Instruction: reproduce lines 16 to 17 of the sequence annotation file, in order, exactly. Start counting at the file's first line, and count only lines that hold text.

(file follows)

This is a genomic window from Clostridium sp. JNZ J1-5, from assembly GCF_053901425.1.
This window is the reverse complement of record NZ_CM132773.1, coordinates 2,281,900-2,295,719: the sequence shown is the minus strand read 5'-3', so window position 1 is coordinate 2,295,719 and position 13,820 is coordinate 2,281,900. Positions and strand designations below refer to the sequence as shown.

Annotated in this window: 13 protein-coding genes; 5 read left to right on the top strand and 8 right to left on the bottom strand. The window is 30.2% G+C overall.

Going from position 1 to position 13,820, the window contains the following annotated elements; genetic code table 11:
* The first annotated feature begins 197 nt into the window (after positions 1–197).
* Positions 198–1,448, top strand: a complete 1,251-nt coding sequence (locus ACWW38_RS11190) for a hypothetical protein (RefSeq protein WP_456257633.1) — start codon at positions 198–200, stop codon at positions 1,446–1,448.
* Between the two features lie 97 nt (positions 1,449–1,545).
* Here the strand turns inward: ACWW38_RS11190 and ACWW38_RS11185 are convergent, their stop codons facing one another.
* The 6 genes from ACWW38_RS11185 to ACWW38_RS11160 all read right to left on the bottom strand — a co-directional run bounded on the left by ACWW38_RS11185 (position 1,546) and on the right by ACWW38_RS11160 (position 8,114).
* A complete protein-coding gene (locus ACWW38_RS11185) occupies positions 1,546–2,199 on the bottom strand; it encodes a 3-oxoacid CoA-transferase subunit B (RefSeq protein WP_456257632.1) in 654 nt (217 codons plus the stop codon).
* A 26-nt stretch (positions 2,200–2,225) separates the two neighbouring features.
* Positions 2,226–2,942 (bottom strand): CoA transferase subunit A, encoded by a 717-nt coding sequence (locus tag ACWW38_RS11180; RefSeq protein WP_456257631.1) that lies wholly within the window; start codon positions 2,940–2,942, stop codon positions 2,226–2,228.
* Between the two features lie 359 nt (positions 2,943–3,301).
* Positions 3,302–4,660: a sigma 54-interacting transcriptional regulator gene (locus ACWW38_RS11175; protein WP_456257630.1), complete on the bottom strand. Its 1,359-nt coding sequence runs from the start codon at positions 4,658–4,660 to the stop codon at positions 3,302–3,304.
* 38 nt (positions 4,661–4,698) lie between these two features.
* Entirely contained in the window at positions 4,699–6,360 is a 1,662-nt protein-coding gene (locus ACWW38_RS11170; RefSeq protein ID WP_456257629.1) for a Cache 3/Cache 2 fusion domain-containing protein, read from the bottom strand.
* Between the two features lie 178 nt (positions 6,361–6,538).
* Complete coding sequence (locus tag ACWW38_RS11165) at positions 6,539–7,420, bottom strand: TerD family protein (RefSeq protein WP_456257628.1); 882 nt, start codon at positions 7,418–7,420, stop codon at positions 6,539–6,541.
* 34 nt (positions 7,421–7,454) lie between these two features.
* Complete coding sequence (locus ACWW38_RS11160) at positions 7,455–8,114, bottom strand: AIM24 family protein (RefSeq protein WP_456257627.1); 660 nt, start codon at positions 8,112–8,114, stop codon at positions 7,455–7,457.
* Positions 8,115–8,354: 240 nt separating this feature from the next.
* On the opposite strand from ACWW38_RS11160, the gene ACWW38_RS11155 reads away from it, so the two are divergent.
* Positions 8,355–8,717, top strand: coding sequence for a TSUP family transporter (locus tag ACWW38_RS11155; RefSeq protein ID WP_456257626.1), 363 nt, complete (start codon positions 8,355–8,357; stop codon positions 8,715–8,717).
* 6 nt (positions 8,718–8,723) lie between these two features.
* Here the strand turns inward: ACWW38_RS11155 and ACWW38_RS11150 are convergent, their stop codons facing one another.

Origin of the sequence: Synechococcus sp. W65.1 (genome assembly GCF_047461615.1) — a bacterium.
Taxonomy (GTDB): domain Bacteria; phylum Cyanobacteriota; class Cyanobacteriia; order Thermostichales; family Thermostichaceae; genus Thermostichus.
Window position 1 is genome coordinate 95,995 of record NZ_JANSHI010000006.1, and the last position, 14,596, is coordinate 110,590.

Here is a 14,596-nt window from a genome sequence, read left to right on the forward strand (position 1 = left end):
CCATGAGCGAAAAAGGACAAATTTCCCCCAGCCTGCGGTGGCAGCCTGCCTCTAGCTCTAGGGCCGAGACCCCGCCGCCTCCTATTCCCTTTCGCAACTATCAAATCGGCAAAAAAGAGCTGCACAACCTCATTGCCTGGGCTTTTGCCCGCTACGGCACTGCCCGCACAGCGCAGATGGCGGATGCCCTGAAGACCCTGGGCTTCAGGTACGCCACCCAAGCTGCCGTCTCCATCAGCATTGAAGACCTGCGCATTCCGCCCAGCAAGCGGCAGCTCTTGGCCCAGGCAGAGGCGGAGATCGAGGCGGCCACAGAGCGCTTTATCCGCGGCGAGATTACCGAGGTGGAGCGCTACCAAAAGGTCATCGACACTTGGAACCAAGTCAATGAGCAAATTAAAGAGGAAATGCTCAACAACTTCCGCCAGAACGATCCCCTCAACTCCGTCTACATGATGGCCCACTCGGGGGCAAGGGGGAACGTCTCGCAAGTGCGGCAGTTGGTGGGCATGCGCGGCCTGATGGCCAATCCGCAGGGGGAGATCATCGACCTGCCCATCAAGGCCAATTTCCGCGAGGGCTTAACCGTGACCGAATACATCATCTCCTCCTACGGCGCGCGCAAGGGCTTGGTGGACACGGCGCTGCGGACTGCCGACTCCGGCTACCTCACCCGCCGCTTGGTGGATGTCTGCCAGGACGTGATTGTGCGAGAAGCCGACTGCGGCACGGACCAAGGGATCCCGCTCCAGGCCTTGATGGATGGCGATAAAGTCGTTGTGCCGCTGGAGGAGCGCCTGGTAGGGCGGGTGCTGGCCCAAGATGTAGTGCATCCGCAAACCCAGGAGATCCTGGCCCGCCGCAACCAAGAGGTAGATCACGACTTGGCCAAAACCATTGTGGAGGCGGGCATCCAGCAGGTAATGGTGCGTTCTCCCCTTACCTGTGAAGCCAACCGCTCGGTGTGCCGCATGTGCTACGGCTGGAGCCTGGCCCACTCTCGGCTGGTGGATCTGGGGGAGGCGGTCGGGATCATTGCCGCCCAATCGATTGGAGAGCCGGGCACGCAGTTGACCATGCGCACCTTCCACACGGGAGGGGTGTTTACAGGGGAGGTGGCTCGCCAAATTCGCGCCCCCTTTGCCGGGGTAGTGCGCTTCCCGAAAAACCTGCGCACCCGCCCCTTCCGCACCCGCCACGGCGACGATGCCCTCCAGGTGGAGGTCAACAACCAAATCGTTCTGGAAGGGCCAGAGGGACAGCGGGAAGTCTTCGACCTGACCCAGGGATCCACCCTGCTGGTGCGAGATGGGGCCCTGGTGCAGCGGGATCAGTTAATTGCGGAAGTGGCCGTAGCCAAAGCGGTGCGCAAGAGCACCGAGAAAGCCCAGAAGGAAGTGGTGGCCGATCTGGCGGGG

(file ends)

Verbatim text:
* Entirely contained in the window at positions 4,699–6,360 is a 1,662-nt protein-coding gene (locus ACWW38_RS11170; RefSeq protein ID WP_456257629.1) for a Cache 3/Cache 2 fusion domain-containing protein, read from the bottom strand.
* Between the two features lie 178 nt (positions 6,361–6,538).